Writers’ Blokke
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Writers’ Blokke

This Must Be a Dream [Fiction]

Background picture: a boy running in a garden; background text: this must be a dream (fiction).
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It was a bright full moon night as I walked along the scary pathway of Dada cemetery. It has been said that a madman lives in the centre of the “place of the dead.” Coming back from a business trip, I had hoped to get home by 7 p.m., but when you live in Lagos, expecting the unexpected should always be at the back of your mind. 5 hours of standstill at Mushin was the least I expected on such a fine day. I had to drop from the bus and trek from Mushin to Yaba, but I never expected to still be on the streets of Yaba by 1 a.m. and I would have to be awake by 6 a.m. to beat the traffic to get to work at Victoria Island to submit my report of the conference I went for at Abuja by 8 a.m.

My phone was beeping “battery low” at 5% but I had no choice but to switch on my phone flash if I was to be partially safe from the antics of a madman if there was actually one in the cemetery. I have never been afraid of the dark, and my tired body was down with leg pain; I had to say, “Jesus, help me!” every 30 seconds to keep calm. I was so lost and tired, and I almost felt like sleeping there in the cemetery, but of course, I dare not. I kept walking when I saw a bright light coming in my direction. It was too bright, but I felt it must be a car. “Thank God” escaped from my lips; “my journey will be reduced,” flashed my thoughts. As the light came closer, I discovered it was a truck, but what caught my attention was the raised guns. I sincerely don’t know what came over me. I started running into the depths of the cemetery. I rather face a madman than armed men, it was not put up for suggestion. As I ran, I kept thinking, “did they see me?” I did not care about the pain in my legs. If Usain Bolt is still called the fastest man, that is because he wasn’t there with me as I ran amidst the gravestones.

When I finally stopped running for shortness of breath, it was already 1:35 a.m. I had been running for about 30 minutes. It was then I realised that I was not being pursued. “They did not see me,” came the relief from my mouth, but I was lost. Do I trace my steps back to the main road or do I sleep there till morning? But I wasn’t even sleepy. As I was pondering what next, I heard footsteps coming my way. “I am done for,” shouted the fear in the depths of my mind. No time to think twice; I hid behind a huge gravestone.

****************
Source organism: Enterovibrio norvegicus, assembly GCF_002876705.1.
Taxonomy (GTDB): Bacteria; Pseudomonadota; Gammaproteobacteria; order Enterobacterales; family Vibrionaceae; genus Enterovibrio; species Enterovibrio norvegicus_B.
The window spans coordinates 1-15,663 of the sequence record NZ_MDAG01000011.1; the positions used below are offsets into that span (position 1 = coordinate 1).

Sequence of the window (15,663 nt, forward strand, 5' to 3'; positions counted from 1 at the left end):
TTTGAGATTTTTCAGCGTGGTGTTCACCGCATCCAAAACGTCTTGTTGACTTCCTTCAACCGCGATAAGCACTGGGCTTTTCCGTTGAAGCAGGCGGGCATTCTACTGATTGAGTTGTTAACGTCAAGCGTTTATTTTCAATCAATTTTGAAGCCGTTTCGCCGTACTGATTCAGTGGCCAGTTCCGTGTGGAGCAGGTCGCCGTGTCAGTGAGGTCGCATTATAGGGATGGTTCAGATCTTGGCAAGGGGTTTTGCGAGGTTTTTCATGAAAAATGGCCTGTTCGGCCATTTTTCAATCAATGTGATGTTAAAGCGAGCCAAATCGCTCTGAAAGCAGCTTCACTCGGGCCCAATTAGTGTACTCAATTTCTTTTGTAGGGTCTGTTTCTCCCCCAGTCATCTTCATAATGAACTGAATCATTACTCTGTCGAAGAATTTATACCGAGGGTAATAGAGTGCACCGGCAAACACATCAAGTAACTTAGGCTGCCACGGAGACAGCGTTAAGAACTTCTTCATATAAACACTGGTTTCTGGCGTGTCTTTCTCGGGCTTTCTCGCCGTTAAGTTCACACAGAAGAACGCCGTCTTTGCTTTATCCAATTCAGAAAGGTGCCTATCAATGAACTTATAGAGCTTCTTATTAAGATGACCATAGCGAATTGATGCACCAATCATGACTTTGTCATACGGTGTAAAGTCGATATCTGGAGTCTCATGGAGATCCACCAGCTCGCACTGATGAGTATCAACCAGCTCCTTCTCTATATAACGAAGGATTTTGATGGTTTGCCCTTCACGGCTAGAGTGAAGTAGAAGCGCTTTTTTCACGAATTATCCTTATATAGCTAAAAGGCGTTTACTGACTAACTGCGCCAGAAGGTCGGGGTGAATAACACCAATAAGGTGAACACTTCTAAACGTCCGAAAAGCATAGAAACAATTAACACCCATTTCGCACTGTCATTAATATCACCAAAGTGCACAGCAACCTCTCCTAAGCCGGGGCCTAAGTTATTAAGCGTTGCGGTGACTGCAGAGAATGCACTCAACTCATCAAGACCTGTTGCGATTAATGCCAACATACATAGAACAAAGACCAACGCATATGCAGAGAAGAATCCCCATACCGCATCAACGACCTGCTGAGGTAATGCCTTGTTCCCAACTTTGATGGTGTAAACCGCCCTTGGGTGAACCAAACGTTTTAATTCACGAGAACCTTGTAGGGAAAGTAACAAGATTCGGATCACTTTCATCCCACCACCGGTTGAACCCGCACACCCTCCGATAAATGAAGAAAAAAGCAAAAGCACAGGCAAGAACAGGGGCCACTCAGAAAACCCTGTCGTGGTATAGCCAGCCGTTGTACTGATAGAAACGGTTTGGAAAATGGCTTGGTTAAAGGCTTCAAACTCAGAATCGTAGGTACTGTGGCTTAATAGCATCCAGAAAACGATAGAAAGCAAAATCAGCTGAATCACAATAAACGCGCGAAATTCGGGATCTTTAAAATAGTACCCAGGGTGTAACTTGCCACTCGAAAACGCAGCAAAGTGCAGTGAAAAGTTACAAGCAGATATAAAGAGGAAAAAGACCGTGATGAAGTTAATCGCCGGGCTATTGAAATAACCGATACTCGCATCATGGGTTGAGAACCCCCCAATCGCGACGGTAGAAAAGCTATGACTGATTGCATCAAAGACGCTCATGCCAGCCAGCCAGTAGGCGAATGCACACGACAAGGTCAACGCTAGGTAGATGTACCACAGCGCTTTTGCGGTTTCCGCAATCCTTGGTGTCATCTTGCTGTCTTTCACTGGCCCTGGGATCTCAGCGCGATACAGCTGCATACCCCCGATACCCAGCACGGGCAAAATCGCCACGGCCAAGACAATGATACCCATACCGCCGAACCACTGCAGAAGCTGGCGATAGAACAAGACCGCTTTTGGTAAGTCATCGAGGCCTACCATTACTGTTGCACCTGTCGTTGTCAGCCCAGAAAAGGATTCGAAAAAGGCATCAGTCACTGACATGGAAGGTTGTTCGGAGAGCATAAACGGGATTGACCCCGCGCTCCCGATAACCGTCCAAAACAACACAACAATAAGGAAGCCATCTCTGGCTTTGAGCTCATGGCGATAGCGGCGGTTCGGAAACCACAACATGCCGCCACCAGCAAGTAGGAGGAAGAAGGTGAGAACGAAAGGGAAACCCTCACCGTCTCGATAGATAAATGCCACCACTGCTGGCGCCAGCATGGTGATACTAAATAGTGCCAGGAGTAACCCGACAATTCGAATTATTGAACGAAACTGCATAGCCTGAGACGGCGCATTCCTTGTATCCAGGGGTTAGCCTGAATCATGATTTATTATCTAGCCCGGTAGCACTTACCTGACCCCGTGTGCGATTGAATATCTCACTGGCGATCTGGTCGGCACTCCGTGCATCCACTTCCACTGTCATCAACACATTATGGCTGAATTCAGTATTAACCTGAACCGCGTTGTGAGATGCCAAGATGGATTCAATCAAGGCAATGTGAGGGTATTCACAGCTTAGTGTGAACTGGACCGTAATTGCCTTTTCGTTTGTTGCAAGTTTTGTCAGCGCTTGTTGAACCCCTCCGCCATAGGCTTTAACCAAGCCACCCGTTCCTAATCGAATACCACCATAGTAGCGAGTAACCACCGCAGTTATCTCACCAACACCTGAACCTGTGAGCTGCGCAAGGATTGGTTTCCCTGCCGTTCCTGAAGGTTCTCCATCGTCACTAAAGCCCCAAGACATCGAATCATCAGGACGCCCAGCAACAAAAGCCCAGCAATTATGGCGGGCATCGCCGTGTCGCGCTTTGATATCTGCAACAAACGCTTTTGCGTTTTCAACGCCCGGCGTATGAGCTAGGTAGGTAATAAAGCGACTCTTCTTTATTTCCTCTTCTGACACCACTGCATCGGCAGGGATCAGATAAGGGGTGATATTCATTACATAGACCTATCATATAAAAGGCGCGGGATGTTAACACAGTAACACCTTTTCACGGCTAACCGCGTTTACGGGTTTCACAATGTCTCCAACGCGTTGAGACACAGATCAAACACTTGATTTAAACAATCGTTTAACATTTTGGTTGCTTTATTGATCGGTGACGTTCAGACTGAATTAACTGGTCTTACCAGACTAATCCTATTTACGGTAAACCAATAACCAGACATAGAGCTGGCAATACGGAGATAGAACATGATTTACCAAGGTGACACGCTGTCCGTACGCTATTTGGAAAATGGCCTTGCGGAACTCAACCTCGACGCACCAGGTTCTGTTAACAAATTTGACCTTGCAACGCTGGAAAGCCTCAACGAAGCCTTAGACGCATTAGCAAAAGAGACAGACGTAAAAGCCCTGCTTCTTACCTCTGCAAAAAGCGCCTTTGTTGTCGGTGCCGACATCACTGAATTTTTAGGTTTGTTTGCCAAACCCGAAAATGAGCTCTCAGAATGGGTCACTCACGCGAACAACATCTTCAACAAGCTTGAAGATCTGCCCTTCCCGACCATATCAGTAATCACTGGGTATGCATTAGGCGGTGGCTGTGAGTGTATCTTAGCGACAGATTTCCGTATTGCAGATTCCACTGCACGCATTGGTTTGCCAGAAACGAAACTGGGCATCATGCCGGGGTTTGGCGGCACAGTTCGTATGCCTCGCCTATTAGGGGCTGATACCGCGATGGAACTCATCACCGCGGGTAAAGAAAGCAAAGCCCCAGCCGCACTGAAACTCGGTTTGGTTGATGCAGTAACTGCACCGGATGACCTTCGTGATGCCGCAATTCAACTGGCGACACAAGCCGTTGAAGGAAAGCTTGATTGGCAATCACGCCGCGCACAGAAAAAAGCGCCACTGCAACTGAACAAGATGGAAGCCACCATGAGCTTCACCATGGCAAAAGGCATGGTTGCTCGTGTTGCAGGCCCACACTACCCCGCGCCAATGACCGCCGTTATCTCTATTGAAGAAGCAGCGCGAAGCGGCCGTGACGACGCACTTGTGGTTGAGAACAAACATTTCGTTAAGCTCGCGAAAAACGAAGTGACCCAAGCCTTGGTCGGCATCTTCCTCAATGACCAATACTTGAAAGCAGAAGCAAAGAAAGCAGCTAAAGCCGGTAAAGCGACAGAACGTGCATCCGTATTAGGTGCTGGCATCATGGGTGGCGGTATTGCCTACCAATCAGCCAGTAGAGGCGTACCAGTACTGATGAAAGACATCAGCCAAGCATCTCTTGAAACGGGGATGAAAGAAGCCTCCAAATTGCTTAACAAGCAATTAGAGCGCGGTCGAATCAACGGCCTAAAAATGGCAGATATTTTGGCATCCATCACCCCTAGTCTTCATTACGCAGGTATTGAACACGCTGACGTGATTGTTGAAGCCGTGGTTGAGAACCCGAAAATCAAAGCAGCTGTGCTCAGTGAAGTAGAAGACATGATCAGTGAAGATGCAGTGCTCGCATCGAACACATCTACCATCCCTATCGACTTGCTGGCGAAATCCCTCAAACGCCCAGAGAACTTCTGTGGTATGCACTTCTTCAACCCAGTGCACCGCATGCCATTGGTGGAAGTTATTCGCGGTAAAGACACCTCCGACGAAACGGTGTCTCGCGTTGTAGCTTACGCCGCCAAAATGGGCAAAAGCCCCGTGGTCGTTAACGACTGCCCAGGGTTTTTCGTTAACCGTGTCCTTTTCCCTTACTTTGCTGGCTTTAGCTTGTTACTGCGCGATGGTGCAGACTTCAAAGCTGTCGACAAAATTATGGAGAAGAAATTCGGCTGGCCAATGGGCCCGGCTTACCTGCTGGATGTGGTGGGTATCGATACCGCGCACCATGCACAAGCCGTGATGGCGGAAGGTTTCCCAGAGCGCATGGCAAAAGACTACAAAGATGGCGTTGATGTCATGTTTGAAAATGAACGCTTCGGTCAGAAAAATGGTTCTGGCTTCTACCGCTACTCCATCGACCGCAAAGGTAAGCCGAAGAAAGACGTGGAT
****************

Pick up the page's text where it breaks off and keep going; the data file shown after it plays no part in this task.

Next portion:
I was still a young man in my early twenties, with no wife, no mansion, and no impact. If I was to die, not today! Behind the gravestone, I was mouthing “Lord, help me, I shall live a long life, in Jesus’ name.” Hiding there, I saw a man in a white wrapper holding a dagger, along with two men carrying a struggling goat and a woman wearing a red garment behind them. My heart was racing; if I was discovered, I might replace that angry goat. They passed me without noticing I was there. I stayed mute until they were some distance away from me.

“I can’t stay here,” I cried within myself. Who then do I face? The yet to be seen madman, the armed men, or this group planning to carry out some spiritual affair. “I won’t die today,” was the resolution in my mind. I started walking toward the path I thought I came from. I took every step with my ears to the ground. I wanted to run, but what else could possibly be in the cemetery? Well, I was not ready to face any new challenge, cause that might lead to a heart attack. I was so lost in thought that I did not know when a man came and touched me on my shoulders; was he the infamous madman? I did not know and did not care. I ran even faster than my weary legs could carry me. “I won’t stop until I get to the road,” was all I cared to think about, but after one hour of non-stop running and jogging, I looked around to access my environment. What I saw made me panic; I was in a new part of the cemetery. “How big is this cemetery?” I was so confused. To add to the confusion, my phone switched off. Up till this moment, I never thought of making a call, but it was too late.

The only thing I could think about was, “do I stay here or keep walking? Lord help me.”



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Favour Olumese

Favour Olumese

Favour Olumese is a lover of the creative use of words who utilises poetry & non-fiction to relate humanity and divinity in this ticking phase called life.